Tytler once said the cycle of civilization works as such:
“From bondage to spiritual faith,
From spiritual faith to great courage,
From courage to liberty,
From liberty to abundance,
From selfishness to complacency,
From complacency to apathy,
From apathy to dependency,
From dependency back again to bondage.”
Could you name some artists whose work has caught your eye lately? Why?
I have been a fan of the following artists recently:
Antiquarian: Aegean and Etruscan pottery. Due to the ability to translate myth into linear allegory. Due to complex pattern work and balanced figures.
People that work on walls as well: Ever Siempre, Jaz, Alexis Dias, Interesni Kazki, Gaia, Maturda, Judith Supine, and Axel Void. These guys just always seem to be evolving and progressing in their technical ability and conceptual framework. I am always blown away by what they are all creating.
Canvas and historical: Giacometti, Thomas Houseago, Bill Traylor, The Plains Indians, Peter Doig, Matt Leines, Rich Jacobs, Jeremy Fish, Russ Pope, Chris Ofili, Thomas Campbell, Giotto, Rosson Crow, Erik Parker, etc. All incredible.
What kind of impact has social media had on your rising art career?
Social media is quite interesting as it allows us to share before we often should. There seems to be a feedback loop which was isolated to the studio visit or exhibition years ago that now takes place instantly. While it is a wonderful device to share with the world, the quantitative aspect of it can be a downside. To see so much art so frequently, to judge the subconscious and subtle marks of a canvas through the pixels on a screen, almost does a disservice to the work – yet the pros outweigh the cons. I think the factor which most effectively represents the dangerous dichotomy of social media is the globalization it perpetrates. Knowledge of society and trends is dangerous to an artist who is trying to operate from a tabula rasa of sorts. This grid of information and quantified art is a world it has become nearly impossible for emerging artists to exist away from, yet it serves such fast road to what you want. Some of my favorite artists throughout history where scorned by society, lived away from civilization, and created art for art’s sake. They hated the art establishment, such as Dubuffet, or were mocked by it [like] Rousseau, yet it is their work that has stood the test of time. I think that this is a proof of the concept that in order to create for posterity’s sake, one must exist outside of the state of man. Social media seems to build these highways from unknown to known to discarded within a few years, or more appropriately within “product cycles.” Artists have become commodified and leveraged and used for economic tricks to the point where it is not the authenticity of their craft and progression which matters, but the amount of insider trading which took place during their auction. This phenomenon of market manipulation has always existed, yet I believe it is perpetrated and accelerated by social media. The over-efficiency of our culture and productization of things we love has forced those that live within a grid to bend and sway with the caprices of culture. With people clawing to popularity and insular acceptance, everyone [forgets] about the actual evolution of the artist. Imagine what social media would have done to the French Modernists, or the Surrealists, or the High Renaissance.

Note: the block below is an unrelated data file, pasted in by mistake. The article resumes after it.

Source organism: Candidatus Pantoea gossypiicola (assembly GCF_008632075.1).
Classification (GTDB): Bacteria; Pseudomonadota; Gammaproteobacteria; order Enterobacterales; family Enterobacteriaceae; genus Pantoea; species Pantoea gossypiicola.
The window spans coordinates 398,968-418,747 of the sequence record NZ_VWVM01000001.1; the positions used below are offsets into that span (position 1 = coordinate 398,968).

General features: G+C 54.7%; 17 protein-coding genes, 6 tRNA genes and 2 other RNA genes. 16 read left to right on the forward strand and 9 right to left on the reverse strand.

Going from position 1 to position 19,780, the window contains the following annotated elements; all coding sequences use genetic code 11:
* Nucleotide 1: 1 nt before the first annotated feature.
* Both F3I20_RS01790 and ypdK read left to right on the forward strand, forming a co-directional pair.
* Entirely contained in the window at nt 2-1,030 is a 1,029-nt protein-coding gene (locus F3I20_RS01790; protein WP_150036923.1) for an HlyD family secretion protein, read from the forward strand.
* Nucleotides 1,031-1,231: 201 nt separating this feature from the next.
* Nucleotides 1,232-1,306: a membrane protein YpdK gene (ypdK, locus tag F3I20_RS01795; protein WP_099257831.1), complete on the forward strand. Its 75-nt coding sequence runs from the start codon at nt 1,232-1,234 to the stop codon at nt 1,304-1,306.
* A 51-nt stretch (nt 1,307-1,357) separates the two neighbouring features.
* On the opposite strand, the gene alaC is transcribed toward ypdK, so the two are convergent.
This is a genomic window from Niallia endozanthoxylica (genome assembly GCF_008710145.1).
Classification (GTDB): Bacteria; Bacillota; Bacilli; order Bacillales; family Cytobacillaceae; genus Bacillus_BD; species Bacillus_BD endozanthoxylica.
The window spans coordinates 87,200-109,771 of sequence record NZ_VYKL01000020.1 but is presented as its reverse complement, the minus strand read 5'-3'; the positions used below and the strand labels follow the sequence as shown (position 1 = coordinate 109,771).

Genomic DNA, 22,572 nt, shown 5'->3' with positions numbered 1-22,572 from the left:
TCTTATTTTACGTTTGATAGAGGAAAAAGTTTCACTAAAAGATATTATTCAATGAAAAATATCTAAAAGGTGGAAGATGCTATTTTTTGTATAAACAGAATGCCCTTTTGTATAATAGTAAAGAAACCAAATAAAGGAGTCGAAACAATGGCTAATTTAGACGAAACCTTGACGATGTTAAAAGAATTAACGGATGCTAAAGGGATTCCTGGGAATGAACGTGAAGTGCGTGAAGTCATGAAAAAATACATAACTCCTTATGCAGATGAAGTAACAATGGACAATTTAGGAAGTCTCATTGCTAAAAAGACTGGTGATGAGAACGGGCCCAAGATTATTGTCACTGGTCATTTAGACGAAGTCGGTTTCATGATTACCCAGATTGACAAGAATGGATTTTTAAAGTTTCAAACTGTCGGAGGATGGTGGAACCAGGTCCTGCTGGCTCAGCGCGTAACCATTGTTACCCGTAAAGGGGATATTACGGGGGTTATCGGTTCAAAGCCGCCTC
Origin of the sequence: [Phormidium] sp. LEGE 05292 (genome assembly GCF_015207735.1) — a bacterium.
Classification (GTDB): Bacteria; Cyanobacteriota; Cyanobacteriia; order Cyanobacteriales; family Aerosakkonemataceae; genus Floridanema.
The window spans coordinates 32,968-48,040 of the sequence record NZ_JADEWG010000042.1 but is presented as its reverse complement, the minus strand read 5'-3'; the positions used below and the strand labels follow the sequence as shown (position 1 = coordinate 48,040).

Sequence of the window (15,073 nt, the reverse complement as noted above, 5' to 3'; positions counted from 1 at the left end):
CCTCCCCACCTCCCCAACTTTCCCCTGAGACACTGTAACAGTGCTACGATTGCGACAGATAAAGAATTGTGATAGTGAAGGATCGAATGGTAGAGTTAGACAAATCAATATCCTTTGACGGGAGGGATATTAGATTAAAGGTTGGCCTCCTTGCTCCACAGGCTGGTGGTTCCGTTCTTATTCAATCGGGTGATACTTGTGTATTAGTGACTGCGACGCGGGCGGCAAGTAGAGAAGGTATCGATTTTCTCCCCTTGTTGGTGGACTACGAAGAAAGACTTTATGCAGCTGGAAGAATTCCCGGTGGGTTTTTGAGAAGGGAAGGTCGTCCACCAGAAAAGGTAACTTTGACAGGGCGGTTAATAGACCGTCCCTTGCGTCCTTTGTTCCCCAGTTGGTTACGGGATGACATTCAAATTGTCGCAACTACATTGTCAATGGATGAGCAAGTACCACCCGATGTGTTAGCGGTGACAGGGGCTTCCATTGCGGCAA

“SOCIAL MEDIA SEEMS TO BUILD THESE HIGHWAYS FROM UNKNOWN TO KNOWN TO DISCARDED WITHIN A FEW YEARS, OR MORE APPROPRIATELY WITHIN ‘PRODUCT CYCLES.'”
There was always media and self-promotion, but it was the inefficiency of these vehicles which gave an artist time to progress. It was the lack of globalization which allowed certain artists to flourish while others perished under men like Savonarola. Once the soul, and the exploration is taken from art, it becomes akin to an image, and since we all have phones, images are expendable. There is not sanctity around much art because it is so visually accessible. We are not forced to trek across the world on a pilgrimage to see what we have only heard spoken of. And don’t get me wrong, I am all for liberty, but as quoted above, “Abundance leads to selfishness, and selfishness ultimately leads to apathy, which in turn ends up as bondage.” We have become apathetic about many things, for there is very little in the Western world that is considered off-limits or “holy,” and due to this accessibility, we are less effected by the imagery we are overloaded with. It is common practice to now accept the Art Brute movements and cast them aside when they are no longer economically preforming at auction.
“I THINK SOCIAL MEDIA HAS PLAYED A NECESSARY ROLE IN THE COLLAPSE OF SENSITIVITY TOWARDS ART THAT DOES NOT SPEAK TO THE HUMAN CONDITION.”